a shower in the ceiling, and ladling water over 
itself with a dipper from a stone reservoir in the 
corner. I always did like to splash water about. 

Men put on coats for breakfast, but ladies use 
the sarong until they dress at night for dinner. 

The morning is day No. i a. In it you walk 
or drive or transact business, and at twelve or 
one, you indulge in the rice-table — a variegated 
meal heaped on a single plate of rice, very much 
more pleasing to the palate than to eye or ear. 
The rice-table ends day No. i a, and after it 
Netherlands India goes to sleep. 

Day No. i b commences at four o'clock, and 
again you emerge on your porch, for tea this 
time, to find a world full of hints of a cool even- 
ing breeze, and golden with the late sunlight. 


You bathe, and dress in European clothes, drive, 
walk, or sit in a club or cafe to hear the music, 
until nine o'clock, at which advanced hour you 
dine, and dine well, at the Hotel des Indes. 

Another feature which Batavia alone pos- 
sesses among Eastern colonies is an excellent 
group of cafes. They are built along the great 
canal-road, the Noordwyjk, which is Batavia's 
Broadway and Fifth Avenue combined, and 
leads across town from one plain to the other. 
The spacious front yards of these cafes are filled 
with little tables, and there you may sit and sip 
an ice or a long cool drink, and munch pastry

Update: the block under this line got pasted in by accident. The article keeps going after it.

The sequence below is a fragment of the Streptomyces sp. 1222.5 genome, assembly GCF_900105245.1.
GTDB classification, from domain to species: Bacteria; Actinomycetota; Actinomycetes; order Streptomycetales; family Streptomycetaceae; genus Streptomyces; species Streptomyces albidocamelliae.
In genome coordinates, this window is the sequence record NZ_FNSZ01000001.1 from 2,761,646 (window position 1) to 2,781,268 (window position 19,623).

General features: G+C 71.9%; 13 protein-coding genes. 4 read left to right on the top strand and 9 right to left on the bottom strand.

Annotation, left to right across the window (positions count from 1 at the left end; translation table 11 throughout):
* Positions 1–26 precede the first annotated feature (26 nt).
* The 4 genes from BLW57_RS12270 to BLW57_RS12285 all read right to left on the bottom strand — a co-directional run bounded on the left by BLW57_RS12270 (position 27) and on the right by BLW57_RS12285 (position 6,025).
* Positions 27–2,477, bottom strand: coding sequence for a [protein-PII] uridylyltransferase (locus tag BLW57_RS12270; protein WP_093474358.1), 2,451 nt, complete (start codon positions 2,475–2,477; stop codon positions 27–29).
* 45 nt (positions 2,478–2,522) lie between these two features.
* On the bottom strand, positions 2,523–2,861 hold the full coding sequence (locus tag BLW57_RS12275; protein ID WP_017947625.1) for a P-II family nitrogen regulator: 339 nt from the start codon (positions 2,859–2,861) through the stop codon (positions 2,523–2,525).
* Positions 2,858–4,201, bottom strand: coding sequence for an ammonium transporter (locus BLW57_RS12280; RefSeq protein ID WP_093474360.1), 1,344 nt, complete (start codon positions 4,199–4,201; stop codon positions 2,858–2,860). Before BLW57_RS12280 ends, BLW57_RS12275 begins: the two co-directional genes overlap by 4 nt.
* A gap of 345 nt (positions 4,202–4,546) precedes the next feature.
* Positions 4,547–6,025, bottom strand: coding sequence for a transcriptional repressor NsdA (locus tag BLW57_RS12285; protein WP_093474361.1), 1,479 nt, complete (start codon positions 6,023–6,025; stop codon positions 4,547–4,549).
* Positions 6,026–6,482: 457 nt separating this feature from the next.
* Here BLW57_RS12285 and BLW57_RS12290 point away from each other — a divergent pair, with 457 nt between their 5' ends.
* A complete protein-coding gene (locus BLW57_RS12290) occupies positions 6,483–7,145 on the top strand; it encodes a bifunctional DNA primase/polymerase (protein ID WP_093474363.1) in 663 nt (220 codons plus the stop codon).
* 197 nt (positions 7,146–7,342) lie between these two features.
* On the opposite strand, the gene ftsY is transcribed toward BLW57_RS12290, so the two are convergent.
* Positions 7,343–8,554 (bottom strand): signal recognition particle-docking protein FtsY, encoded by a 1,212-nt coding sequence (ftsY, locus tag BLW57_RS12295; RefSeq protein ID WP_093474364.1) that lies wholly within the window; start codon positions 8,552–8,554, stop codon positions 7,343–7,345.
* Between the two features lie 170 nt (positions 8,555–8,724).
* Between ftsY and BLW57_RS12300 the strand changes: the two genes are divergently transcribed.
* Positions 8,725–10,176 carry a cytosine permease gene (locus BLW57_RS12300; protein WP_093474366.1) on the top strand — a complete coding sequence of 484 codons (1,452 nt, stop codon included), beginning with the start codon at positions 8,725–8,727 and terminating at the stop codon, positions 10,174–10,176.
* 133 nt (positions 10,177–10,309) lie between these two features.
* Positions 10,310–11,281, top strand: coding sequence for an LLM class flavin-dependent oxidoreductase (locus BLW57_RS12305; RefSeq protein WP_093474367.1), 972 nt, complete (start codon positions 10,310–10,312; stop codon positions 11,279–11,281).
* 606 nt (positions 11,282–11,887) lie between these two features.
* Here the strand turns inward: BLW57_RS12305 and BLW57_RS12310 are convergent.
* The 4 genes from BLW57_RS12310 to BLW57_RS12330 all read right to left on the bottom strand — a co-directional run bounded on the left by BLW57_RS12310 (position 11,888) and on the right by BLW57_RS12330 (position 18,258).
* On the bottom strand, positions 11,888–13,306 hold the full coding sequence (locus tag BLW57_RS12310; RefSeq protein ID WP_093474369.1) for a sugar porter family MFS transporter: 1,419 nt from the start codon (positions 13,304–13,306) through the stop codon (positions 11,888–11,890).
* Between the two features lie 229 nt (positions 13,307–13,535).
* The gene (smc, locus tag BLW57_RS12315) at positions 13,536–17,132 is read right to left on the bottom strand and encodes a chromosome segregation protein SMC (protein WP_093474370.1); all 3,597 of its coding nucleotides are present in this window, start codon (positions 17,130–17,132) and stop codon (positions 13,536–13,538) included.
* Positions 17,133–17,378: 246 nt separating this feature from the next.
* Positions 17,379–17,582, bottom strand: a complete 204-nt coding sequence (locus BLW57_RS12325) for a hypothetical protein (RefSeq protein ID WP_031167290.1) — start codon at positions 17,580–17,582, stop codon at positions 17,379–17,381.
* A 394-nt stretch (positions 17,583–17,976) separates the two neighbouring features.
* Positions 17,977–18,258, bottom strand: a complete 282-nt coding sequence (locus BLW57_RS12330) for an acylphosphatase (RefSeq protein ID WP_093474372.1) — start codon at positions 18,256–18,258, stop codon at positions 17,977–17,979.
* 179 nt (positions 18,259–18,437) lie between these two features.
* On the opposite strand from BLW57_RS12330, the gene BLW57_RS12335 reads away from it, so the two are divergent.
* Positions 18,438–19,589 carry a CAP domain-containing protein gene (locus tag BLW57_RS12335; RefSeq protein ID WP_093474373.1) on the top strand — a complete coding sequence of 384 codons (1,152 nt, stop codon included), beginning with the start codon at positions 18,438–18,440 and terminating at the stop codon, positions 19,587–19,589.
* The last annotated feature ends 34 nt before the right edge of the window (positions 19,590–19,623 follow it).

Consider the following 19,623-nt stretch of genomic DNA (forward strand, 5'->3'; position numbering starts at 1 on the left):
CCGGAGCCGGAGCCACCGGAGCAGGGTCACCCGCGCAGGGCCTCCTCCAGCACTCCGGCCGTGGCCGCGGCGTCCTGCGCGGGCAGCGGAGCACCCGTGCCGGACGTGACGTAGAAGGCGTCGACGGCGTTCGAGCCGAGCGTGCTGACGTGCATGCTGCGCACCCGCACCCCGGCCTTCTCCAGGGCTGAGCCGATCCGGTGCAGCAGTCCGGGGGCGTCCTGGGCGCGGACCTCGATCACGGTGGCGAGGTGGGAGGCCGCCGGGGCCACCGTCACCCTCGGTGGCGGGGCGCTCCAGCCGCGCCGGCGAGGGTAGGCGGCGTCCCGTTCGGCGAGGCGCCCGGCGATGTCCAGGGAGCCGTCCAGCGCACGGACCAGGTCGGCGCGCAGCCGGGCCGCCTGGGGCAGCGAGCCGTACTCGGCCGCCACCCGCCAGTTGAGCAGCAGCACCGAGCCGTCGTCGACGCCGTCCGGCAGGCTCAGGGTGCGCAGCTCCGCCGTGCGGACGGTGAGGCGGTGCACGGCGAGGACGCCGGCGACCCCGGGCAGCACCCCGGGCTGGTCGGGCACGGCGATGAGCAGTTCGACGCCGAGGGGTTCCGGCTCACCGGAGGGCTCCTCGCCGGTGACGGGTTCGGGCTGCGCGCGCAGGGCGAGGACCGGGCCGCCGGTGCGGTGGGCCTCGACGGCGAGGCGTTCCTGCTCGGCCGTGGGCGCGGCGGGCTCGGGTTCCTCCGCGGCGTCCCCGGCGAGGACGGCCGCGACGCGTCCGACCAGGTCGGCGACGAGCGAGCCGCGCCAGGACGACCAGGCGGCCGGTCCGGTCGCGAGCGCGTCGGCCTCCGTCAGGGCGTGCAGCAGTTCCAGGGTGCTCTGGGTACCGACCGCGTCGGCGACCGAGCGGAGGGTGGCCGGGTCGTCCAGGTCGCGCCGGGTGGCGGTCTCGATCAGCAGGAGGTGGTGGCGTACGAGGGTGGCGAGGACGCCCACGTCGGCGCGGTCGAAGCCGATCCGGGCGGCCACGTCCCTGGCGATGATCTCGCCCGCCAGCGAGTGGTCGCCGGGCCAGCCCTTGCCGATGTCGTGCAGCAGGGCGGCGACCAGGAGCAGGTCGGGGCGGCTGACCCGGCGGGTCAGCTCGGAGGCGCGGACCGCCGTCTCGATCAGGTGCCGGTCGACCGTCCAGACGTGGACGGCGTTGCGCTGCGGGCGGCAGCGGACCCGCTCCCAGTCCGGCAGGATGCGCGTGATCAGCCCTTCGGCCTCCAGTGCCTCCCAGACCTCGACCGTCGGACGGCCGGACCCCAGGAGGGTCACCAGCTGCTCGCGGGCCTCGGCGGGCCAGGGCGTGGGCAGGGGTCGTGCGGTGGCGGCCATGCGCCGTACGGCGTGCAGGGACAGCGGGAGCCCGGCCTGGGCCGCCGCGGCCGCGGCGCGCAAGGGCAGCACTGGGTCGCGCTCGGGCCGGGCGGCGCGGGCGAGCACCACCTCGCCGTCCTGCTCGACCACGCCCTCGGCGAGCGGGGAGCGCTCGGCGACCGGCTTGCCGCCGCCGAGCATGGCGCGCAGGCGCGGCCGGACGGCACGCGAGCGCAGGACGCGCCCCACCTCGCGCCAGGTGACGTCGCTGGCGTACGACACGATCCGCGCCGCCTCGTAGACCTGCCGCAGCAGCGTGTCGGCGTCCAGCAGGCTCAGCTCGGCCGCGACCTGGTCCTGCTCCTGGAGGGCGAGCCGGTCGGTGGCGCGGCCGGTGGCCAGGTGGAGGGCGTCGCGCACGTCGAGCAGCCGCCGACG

as delicate as Maillard's, and watch the flow of 
social life and ordinary people's life along the 
Noordwyjk, while the band plays, not "Annie 
Rooney," as per old saw, but Strauss waltzes and 
bits from the operas. 

In Batavia there is no newness or colonial 
unfinishedness; it is as quaint and old-world as 
Holland itself, and just as minutely complete. 
The Dutch inhabitants, men, women, and chil- 
dren, are happy and loyal to the colony, prefer- 
ring not to return to Europe. Moreover, they 
are prosperous even as the oft-mentioned bay- 
tree, which, I believe, is said to have flourished, 
and, thanks to their sensible custom of making 


conventions suit the climate, they are healthy, — - 
healthy beyond the conception of the word at 
Hong Kong, although Batavia is some ten de- 
grees nearer to the Equator. 

The natives of Java are of three distinct tribes, 
although the mere physical differences, aside 
from dress and language, are almost impercepti- 
ble at first. Malay, Soeudanese, and Javanese are 
the accepted divisions, and around Batavia the 
Malays predominate. 

The men w^ear round velvet caps or hattek tur- 
bans, loose trousers, or a sarong, which is simply 
a long cloth wrapped about the body from the 
waist down, and a thin jacket. The ladies — 
or women, I suppose you would say — wear 
the sarong folded above the breasts, and their 
jackets are long, reaching almost to the knee in 
some cases, buttoned across the breast, and open 
from the waist down. Both men and women 
affect bright colors, — canary yellow, scarlet, 
deep shades and intricate designs of brown and 
purple, — so the green-walled, tree-arched road- 
way is at all times a kaleidoscope of color. The 
cloth used for the sarong is painted and waxed, a